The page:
Iconic Pollocks honed skills in Mill Park ‘tests’
Old friends tell tale of ‘Pikkie’ and ‘Pooch’
Little did they know some 66-years-ago that their neighbourhood cricket games with two young brothers would see the emergence of a pair of Port Elizabeth’s most iconic sports sons.
Last week, Dr Henry Goldin – who lives in London – and Peter Joseph were reminiscing in Port Elizabeth about their childhood days playing cricket with Graeme and Peter Pollock in their Mill Park street. And Joseph, 72, still has the bat they played with.
Their friendship had been renewed two years ago during a chance encounter in Cape Town.
When Goldin, 79, hired a tour guide to drive him to Port Elizabeth, he could not have imagined who his guide would turn out to be. None other than Joseph.
“I went to the President Hotel and saw this gentleman walking towards me and I said ‘I know you. I don’t remember your name, but I definitely know you – I think you might have been living in Burton Road at some time’.” And Goldin replied, “Yes, I did!”
Foremost in their memories was that of playing cricket on a concrete cricket pitch with the neighbourhood kids.
“We had many reminiscences of times playing cricket together with Peter and Graeme Pollock,” Goldin said, on his first trip back to SA since that chance encounter.
“Graeme and Peter were our neighbours – we were at number 14, the Pollock family was at 18 and the Josephs were at 3 Burton Road,” he said.
After the first test against England in Trent Bridge in June 1951, there was a tremendous increase in cricket’s popularity.
The super-hero of the day was South African captain Dudley Nourse, who scored 208 before he was run out – after nine hours and 15 minutes at the crease – with a pin in his broken right thumb.
Nicknamed the “Graveney thumb”, it was caused during an earlier match when Nourse fielded a clout from Tom Graveney.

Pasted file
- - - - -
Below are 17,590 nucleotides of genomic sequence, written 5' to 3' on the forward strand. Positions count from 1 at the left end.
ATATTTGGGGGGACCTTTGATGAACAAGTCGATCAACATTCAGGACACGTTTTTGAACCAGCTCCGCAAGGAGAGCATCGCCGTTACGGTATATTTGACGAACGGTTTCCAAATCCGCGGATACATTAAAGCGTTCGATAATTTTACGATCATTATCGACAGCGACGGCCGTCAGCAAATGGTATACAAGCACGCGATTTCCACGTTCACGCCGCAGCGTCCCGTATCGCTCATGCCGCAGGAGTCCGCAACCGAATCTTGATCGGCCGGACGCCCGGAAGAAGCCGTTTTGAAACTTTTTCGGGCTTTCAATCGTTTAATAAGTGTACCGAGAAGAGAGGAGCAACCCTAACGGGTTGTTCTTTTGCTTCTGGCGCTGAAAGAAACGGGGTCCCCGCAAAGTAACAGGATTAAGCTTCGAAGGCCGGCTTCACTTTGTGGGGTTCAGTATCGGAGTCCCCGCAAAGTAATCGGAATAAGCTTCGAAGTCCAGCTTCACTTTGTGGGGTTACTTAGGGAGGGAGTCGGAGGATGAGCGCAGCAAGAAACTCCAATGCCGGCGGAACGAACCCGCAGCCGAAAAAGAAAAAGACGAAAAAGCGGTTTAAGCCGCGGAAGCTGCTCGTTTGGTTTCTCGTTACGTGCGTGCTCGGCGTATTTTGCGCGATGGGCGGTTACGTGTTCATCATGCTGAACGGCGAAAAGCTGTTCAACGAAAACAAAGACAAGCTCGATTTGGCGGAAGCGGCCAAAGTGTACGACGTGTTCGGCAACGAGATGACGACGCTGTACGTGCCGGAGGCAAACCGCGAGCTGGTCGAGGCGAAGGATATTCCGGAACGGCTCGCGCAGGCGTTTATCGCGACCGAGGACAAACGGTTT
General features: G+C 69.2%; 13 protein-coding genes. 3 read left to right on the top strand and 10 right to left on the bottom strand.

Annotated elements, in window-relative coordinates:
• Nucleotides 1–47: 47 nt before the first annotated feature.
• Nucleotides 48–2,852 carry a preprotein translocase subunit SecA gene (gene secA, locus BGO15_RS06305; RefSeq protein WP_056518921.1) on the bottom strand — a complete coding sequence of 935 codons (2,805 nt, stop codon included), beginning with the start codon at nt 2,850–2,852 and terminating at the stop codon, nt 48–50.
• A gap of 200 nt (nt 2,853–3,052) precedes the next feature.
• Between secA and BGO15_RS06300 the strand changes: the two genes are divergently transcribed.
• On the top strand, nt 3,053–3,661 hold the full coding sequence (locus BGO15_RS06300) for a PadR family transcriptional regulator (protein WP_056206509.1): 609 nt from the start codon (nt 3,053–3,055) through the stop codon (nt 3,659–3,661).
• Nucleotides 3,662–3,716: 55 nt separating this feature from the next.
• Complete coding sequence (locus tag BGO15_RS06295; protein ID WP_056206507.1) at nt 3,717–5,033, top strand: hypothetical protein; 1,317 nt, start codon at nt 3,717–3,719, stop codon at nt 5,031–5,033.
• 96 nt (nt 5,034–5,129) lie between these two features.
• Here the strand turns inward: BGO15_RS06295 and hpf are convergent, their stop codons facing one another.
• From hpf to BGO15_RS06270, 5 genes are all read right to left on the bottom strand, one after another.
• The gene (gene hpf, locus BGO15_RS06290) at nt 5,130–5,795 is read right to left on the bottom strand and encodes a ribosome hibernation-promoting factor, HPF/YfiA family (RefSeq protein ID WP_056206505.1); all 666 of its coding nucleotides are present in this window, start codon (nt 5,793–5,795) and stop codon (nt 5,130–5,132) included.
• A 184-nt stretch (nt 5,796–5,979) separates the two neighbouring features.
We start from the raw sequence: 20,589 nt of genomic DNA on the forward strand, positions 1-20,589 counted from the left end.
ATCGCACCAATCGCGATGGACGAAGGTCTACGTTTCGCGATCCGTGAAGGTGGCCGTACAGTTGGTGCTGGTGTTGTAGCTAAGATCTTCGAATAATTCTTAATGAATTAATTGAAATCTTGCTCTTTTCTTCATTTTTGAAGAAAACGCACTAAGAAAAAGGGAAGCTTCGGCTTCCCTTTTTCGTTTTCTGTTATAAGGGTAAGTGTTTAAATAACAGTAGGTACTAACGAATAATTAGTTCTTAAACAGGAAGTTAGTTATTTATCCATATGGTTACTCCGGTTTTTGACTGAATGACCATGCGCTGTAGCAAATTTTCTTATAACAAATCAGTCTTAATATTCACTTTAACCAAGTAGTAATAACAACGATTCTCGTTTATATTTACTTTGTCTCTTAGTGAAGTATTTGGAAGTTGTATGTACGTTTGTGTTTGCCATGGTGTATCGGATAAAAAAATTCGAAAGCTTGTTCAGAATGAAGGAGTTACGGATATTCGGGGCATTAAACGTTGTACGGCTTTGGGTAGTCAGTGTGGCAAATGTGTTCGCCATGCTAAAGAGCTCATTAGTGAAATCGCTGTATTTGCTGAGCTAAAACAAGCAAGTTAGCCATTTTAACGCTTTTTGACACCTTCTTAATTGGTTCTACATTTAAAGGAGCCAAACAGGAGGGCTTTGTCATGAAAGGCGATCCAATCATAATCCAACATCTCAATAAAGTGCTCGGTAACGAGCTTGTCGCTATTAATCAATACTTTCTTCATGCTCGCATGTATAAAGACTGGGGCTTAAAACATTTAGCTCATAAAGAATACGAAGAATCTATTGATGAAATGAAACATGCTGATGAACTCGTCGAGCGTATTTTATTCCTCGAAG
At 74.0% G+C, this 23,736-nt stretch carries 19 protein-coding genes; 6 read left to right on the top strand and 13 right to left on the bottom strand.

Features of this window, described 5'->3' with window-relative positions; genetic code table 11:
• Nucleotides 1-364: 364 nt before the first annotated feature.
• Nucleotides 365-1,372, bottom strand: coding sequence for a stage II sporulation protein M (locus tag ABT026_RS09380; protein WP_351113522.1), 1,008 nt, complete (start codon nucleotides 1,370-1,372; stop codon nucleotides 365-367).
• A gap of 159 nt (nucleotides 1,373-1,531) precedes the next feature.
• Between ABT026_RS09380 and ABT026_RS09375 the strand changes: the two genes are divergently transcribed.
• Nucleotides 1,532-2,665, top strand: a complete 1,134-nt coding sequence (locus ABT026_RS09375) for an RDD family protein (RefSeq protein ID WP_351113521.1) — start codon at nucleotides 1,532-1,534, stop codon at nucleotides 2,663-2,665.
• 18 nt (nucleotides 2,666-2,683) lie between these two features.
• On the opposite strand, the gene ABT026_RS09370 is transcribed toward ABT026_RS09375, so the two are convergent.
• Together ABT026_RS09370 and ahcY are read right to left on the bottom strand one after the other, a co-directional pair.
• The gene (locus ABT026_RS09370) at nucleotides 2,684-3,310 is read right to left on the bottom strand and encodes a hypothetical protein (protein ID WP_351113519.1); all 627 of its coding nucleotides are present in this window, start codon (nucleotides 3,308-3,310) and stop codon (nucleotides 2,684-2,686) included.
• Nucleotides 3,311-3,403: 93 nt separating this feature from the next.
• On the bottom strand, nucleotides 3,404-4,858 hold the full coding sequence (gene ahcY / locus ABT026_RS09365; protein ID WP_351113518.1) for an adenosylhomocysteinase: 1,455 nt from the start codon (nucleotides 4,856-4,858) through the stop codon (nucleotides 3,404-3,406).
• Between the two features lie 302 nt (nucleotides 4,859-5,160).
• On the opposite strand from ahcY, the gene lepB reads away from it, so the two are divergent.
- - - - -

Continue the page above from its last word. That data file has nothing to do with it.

This heroic action was a great inspiration to the Mill Park kids and the game caught their imagination – so much so that in 1952 Reg Joseph, Peter’s father, cast a concrete pitch on his property so the kids had a safe place to play.
In 1952 Goldin was 13, Peter 11, Graeme eight and Joseph six.
The whole neighbourhood was roped into the cricketing project and the fence separating Joseph’s plot from the neighbours was removed and the plot levelled to allow the fast bowlers the run-up needed to build up some speed.
The garage wall, situated behind the wicket, served as the wicketkeeper.
“If you edged the ball and it carried to the garage wall you were out – caught behind,” Joseph said.
The neighbourhood children sat on the stone boundary wall as they watched the “international tests” which were played by the group of young sportsmen who also included Ian Barclay.
“Graeme and I normally represented Australia and the others represented South Africa,” Joseph said.
“At that time Graeme was not even a teenager,” Goldin said. “He was the smallest of the lot and we used to call him ‘Pikkie’ Pollock while Peter was known as ‘Pooch’.
“The bigger boys were always trying to get the ball past Graeme because he was so good at hitting.
“It was not often that we could get the ball past him even though we used to run up hard and bowl as fiercely as we could.
“It proved impossible to get the ball past Graeme – even at that young age. This went on for a number of years and Graeme obviously honed his skills on this pitch,” Goldin said.
The pitch lay there until 1972 when Joseph, who inherited the property after his father’s death, built a house on top of it. He did, however, leave a small three-metre section of it on the side of the house for visitors to see.
“I called the house ‘Trent Bridge’ after the famous cricket grounds in Nottingham where Graeme Pollock excelled in August 1965,” Joseph said.
Peter was chosen to become a Springbok fast bowler, while Graeme rose to become one of the most famous batsmen in the world.